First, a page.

On the Beach by Shute, Nevil, 1957

On the Beach by Shute, Nevil - Book cover from Amazon.co.uk

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I guess I have been on a bit of a post-apocalypse kick again. I go through this every so often. In the last week I have read and watched quite bit of post-apocalypse stories, including Galapagos, by Vonnegut, and Jeremiah, starring Luke Perry. But I also re-read On the Beach, by Nevil Shute. It's not the earliest catastrophe novel, but it is one of the first modern post-apocalypse books, and it has the distinct honor of having been made into an Academy Award nominated movie that was directed by Stanley Kramer and starred Gregory Peck, Fred Astaire, Ava Gardner and Anthony Perkins. It was also one of the first SF books that I ever read, and I am happy to report that it gets even better with time. Four out of five stars with a reduction from five only for being slightly overwritten and for being a tad bit dated.

On the Beach is truly a post-apocalypse book. It follows the fates of several characters from Australia and the United States for several months as they await their deaths from nuclear fallout. Set in the mid 1960's the story is preceded by a month-long third World War, a nuclear conflict that was started by the Albanians which quickly brought in the Russians, the Americans, then finally the Chinese. In the short war cobalt bombs rained down on just bout every population center in the northern hemisphere. Very quickly thereafter the nations of the southern hemisphere lost contact with the cities and nations of the northern, even if they were not impacted directly by the bombs. Two years later the few surviving nations in the southern hemisphere were watching and measuring as an almost palpable wave of fallout moved closer and closer to them each day, held back only by global wind patterns. Stationed in Melbourne was the flag-ship of the devastated U.S. Navy, a nuclear submarine called the Scorpion. The Captain of that vessel somehow evaded destruction during the war along with a sister-vessel that was penned in Rio de Janeiro. Both submarines ventured forth from their home bases as time allowed for exploring the devastated world. The submarine in Brazil explored the East Coast of the United States and Europe and found only destruction. But the Scorpion went up the West Coast all the way to Alaska, and while San Francisco was a total ruin (something that was changed for the movie), Seattle was still in one piece, though as dead as one would expect after a nuclear holocaust.

The real story however were the stories of the crew and their families as they awaited death. Rather than the typical story of bedlam and murder, Shute delivers something akin to one of Wyndham's "cosy catastrophe" novels. Though the specter of death colored literally every interaction and conversation in the book, the way that these people chose to meet their fates was somewhat inspiring. Most of them wound up availing themselves of the government prepared suicide pills, or syringes for the babies. But they all had several months before the belt of radioactivity reached them and during that time they lived their lives as fully and completely as they possibly could. With stubbornness and determination they strove to keep their culture alive as long as possible. Almost none of them gave up on their duties or chores, and even did things that could have easily have been blown off such as mending fences, planting gardens for the next season, preparing the young for schooling, and even procreating. There were few refugees, even after the wave overcame Northern Australia, no religious kooks, and no crime, though there is quite a bit of good natured drunkenness. To me this book always read like a love letter to Australia, which makes sense as Shute moved there only a few years prior to publishing this book.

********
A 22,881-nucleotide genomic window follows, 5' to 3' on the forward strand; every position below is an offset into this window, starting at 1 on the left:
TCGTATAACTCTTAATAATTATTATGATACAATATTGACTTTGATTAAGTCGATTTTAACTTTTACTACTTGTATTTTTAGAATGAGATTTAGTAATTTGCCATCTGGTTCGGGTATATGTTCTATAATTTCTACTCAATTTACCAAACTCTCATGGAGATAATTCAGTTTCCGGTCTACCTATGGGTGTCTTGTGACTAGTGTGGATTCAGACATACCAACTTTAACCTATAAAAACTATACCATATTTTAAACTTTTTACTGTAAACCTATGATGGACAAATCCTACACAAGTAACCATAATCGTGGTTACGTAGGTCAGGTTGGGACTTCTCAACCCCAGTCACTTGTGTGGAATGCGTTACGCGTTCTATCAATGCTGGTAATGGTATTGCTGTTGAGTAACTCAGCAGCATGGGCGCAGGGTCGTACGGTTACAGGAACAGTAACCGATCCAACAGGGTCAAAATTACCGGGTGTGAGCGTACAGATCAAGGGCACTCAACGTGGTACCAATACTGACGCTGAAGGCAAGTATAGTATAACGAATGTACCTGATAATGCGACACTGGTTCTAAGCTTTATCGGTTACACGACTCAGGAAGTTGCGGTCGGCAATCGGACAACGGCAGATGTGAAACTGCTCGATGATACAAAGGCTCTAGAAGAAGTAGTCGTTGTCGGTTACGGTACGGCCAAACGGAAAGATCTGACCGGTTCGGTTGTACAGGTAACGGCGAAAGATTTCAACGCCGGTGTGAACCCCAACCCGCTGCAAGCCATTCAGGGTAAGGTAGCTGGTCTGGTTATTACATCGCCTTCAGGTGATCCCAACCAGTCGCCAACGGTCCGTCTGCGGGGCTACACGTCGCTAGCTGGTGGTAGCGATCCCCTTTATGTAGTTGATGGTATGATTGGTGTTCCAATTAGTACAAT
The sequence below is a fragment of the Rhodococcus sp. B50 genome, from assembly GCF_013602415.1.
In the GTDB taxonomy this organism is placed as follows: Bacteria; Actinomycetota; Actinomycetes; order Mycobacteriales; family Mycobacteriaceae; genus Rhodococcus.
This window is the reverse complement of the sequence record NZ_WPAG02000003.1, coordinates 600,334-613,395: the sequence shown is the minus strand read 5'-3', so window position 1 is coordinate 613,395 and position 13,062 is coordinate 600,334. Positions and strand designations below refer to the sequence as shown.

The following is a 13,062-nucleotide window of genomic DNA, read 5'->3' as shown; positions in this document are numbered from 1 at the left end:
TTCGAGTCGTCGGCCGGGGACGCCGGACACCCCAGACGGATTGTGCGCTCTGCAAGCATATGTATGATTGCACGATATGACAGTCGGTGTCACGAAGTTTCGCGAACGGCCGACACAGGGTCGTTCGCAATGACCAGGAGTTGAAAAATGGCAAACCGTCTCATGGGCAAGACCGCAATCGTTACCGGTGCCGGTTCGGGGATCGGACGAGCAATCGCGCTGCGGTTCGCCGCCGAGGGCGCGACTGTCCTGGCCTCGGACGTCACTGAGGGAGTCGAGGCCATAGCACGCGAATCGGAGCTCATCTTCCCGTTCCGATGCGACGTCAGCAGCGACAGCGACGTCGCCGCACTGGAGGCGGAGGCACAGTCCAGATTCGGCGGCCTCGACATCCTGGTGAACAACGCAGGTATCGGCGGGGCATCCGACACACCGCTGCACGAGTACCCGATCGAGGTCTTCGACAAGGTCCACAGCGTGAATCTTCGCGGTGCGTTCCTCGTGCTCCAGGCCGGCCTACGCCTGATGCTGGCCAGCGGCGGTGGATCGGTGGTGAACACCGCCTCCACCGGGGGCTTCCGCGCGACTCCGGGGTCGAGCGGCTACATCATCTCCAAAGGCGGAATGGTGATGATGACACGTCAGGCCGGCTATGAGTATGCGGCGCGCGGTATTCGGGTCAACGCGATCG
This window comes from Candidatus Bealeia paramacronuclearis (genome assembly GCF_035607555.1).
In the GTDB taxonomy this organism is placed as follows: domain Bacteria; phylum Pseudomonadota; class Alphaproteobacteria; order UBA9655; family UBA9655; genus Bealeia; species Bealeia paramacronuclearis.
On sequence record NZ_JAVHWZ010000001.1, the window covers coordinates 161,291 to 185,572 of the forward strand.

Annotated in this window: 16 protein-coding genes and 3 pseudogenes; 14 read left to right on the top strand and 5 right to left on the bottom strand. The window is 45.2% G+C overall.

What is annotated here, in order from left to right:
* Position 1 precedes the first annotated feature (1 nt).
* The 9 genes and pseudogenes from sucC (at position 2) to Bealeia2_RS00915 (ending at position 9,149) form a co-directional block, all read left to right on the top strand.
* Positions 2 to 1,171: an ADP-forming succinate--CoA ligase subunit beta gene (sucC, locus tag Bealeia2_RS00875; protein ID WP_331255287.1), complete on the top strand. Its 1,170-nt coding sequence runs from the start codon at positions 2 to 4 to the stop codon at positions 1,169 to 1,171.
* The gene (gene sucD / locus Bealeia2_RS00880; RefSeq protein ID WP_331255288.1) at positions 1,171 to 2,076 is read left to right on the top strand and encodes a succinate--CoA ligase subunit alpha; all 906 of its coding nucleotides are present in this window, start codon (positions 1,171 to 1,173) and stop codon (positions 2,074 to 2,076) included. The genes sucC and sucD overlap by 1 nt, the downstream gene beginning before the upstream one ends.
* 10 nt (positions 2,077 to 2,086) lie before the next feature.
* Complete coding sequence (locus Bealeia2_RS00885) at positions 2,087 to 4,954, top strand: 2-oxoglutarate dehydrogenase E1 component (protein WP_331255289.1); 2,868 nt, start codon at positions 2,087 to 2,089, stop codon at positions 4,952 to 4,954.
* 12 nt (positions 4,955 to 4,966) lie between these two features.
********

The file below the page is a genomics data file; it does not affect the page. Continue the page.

The best aspect of this book by far though were the incredibly complex and dense interpersonal relationships that make up the bulk of Shute's book. I don't think that there was one character in the book that I hated. Most of them keep a pretty even keel even though they can almost watch death coming to them. They are all quite decent and wholesome, though they do some crazy things to help deal with the stress. For example, one group of auto enthusiasts decided to put together the "Last Ever" Australian Grand Prix. During the time trials several decided to swill some brandy before the qualifying rounds. Most of them died in a big crack-up, but even after they died it did not seem that any of them had made a mistake or done the wrong thing. They died doing what they wanted to do, and they did much more gracefully than if they had become bedridden with radiation poisoning. The characters were so well developed that I feel like I'm robbing from you by not going into more detail about them, and to say the least this review will suffer by ignoring them, but when you read the book I'm sure that element will strike you with its complexity as well. The movie is an excellent substitute, but only because it tells its own derivative story really well too. It is quite different, so the book should be read too. Look for this one be remade in the future with an ecological/climate change theme.

Copyright 2008, Gregory Tidwell

Reviewed by GTT · Rating Rating of 4 star(s)

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